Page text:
Entities are linked to one another. Each entity holds the information required to provide direct answers to questions about itself (i.e. “When was Thubten Gyatso born?”) and questions that can be answered by looking at the relationships with other entities (i.e. “Was Trinley Gyatso his predecessor?”).
What is an Entity in WordLift?
Entities in WordLift are web pages that describe the “things” that we talk the most in our website. All the entities are organised in a vocabulary within WordPress. Each entity is a web page and corresponds to a data point that WordLift creates in the web of data.
WordLift publishes entities and their properties in an intelligent model — technically called “graph” — designed to help computers understand real-world “things” and their relationships to one another. The graph is published using linked data and it is used, in WordLift, to enrich all content published on a website.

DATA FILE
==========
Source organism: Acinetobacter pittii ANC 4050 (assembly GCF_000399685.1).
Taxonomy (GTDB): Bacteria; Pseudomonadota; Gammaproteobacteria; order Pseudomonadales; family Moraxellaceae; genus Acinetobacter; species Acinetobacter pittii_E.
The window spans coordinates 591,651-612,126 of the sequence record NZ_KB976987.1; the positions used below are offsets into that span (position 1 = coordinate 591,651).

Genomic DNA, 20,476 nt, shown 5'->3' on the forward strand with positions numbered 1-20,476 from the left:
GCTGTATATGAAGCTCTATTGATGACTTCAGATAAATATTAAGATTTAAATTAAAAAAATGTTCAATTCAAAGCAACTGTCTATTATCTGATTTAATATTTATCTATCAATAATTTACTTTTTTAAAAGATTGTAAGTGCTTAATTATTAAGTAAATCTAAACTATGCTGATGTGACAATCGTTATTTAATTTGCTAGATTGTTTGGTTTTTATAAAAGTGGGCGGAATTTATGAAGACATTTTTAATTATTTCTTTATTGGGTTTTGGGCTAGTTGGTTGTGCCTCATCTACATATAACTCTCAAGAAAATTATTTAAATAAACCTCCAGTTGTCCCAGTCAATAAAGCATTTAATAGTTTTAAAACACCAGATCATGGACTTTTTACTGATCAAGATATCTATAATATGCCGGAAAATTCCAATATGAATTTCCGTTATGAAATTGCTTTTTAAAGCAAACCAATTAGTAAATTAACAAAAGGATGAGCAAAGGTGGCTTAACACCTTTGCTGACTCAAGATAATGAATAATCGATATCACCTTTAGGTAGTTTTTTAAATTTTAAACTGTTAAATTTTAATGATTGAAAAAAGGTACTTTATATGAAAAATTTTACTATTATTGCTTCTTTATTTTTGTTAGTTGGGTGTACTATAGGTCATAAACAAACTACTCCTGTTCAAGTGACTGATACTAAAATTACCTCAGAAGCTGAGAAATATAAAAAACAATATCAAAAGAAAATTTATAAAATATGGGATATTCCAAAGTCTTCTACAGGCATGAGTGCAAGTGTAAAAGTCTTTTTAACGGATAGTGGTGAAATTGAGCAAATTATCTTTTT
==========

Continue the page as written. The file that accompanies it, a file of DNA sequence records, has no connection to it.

Let’s take this page as an example. This is the entity page to describe what entities are. You are reading content from this webpage, a hypertext document that is connected to the World Wide Web. At any time a crawler, a smart agent or a chatbot can read this same information by looking at the structured data that WordLift has created for this entity.
While humans can read a web document, for a computer is way easier to read semantically-rich data linked to other data published in openly available datasets.
How is an entity different from an article or a web page?
WordLift uses Entities in three ways:
Entities describe the “things” that you talk about in your articles using 5-stars linked data so that search engines can unquestionably understand what you’re writing about